Parents who have children enrolled in promising clinical drug trials around the country are raising awareness through social and traditional media as well as directly to their elected representatives.
Later this spring, Congressman Greg Harper (R-MS) and the National Fragile X Foundation will host a Congressional Round-table to explore how best to realize the full potential of these research breakthroughs linking Fragile X and autism. The White House also sees this potential, as the proposed $100 million brain mapping project will only accelerate the pace at which Fragile X and autism will be conquered. Members of the House of Representatives are also expected to introduce legislation later this month to reallocate up to $200 million from public funding of presidential elections and party conventions to NIH research.
New Research Findings:
MIT researchers reverse symptoms of Fragile X Syndrome:
Neuroscientists at MIT's Picower Institute for Learning and Memory report in the March 18 Proceedings of the National Academy of Sciences (PNAS) that they have reversed autism and Fragile X symptoms in adult mice with a single dose of an experimental drug.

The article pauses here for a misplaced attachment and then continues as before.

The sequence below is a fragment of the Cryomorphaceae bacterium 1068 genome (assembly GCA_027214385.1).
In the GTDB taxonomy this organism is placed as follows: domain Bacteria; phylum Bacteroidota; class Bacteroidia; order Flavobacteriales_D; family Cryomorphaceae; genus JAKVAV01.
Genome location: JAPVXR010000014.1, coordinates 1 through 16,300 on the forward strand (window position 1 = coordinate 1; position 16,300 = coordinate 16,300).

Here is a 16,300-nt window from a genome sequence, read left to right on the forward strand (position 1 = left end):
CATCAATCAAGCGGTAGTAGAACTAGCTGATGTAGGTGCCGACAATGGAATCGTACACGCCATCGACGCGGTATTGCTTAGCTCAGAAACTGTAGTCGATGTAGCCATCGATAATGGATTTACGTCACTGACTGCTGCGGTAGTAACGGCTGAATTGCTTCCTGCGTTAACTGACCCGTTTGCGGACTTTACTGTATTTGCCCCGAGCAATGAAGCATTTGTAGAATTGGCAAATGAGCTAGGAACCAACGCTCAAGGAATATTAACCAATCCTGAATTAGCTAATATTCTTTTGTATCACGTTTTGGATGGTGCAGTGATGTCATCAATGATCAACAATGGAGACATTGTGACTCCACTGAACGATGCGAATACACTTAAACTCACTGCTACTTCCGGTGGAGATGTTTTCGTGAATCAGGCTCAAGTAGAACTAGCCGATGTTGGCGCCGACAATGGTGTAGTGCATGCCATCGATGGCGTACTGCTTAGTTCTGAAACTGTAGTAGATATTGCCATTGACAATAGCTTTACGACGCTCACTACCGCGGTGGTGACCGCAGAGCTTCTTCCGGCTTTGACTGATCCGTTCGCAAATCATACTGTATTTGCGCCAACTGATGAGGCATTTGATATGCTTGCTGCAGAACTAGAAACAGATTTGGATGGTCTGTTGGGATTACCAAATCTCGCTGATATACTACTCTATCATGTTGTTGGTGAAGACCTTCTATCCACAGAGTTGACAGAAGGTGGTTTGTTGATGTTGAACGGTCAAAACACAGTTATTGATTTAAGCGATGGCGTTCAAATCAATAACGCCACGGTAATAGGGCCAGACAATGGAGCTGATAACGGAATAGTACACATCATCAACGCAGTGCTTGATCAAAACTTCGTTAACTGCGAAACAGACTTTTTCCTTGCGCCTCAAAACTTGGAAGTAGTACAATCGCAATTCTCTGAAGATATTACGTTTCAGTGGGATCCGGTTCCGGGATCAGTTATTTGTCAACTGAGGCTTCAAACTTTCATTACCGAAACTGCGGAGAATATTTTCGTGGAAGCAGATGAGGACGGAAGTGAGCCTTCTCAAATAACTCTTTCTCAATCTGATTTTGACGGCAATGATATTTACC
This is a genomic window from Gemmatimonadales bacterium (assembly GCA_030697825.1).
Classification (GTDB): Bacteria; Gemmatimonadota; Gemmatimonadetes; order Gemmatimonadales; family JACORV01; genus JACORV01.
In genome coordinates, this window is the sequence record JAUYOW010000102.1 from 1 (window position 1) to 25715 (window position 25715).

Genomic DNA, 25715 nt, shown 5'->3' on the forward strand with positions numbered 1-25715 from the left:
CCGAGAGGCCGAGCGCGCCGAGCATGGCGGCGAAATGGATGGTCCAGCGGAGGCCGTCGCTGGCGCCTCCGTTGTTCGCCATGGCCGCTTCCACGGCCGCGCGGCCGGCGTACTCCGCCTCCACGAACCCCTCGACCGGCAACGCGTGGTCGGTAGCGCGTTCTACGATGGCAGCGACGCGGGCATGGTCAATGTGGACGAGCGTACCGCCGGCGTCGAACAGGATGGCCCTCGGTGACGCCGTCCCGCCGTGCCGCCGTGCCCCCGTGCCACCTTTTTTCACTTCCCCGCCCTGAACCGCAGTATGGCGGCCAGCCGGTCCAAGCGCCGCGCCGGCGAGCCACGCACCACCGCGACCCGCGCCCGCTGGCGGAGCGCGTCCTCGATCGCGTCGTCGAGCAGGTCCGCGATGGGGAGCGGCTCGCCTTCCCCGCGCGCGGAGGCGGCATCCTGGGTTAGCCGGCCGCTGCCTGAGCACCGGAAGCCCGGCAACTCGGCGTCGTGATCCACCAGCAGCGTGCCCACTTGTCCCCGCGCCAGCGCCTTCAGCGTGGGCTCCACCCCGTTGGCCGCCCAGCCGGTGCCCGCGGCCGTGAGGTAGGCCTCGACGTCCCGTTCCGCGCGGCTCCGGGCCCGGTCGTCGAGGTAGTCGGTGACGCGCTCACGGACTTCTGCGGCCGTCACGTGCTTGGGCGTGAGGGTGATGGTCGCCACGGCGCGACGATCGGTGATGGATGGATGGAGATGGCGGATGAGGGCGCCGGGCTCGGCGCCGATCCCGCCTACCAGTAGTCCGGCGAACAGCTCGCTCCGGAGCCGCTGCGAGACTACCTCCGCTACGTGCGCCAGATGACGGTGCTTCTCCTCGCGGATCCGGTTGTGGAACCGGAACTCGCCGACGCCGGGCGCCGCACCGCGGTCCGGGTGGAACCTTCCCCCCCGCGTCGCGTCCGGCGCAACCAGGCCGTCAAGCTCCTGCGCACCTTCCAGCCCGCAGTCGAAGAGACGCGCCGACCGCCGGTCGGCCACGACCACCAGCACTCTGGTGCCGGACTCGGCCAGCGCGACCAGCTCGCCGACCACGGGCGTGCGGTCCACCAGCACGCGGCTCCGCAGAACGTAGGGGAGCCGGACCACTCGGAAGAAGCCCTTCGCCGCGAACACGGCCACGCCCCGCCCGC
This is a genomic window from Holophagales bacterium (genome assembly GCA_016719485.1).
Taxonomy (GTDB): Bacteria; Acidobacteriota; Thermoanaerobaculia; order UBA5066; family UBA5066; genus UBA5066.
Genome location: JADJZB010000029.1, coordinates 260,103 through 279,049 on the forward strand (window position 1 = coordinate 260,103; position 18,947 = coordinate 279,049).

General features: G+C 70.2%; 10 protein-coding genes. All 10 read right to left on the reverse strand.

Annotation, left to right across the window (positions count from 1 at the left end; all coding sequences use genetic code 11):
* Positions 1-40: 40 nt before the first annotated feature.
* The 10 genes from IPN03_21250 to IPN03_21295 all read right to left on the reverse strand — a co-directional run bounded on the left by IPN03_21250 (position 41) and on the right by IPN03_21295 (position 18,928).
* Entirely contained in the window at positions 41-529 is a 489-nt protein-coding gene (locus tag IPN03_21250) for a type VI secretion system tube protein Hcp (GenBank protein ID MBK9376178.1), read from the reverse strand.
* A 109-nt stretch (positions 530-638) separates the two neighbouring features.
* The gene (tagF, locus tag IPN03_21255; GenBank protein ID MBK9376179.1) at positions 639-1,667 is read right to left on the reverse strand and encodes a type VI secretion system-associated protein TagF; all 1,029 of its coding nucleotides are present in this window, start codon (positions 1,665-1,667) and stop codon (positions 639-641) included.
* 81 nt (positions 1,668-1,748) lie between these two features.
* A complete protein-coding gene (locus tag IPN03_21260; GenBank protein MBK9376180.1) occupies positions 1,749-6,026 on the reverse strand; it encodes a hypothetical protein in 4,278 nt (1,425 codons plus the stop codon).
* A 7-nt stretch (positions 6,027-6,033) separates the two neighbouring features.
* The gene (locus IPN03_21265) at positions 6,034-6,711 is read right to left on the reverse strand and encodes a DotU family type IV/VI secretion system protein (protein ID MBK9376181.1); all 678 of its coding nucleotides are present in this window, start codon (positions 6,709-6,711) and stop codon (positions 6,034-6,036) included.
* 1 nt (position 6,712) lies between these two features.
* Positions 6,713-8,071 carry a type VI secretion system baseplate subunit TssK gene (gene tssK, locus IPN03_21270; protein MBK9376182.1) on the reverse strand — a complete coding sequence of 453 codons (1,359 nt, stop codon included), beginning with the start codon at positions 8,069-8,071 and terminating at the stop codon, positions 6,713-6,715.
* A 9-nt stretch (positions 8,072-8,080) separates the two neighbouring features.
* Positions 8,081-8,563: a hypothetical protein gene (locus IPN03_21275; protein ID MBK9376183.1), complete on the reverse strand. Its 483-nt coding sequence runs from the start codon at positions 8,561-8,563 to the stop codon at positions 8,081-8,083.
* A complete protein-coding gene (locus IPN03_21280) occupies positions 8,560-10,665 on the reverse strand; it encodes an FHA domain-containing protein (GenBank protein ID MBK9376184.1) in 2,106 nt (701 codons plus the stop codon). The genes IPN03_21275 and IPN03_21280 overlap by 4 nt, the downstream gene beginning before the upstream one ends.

The work from the laboratory of Nobel laureate Susumu Tonegawa, the Picower Professor in the Department of Biology and a principal investigator at the Picower Institute, points to yet additional potential targets for drugs that may one day improve Fragile X and autism symptoms such as hyperactivity, repetitive behaviors, and seizures by modifying molecular mechanisms underlying the disease.
"These findings suggest a possible novel therapeutic target for the treatment of fragile X syndrome (FXS) - the most common inherited form of autism and intellectual disability," said Eric Klann, a professor of neural science at New York University.
Parents Speak Out and People are Listening: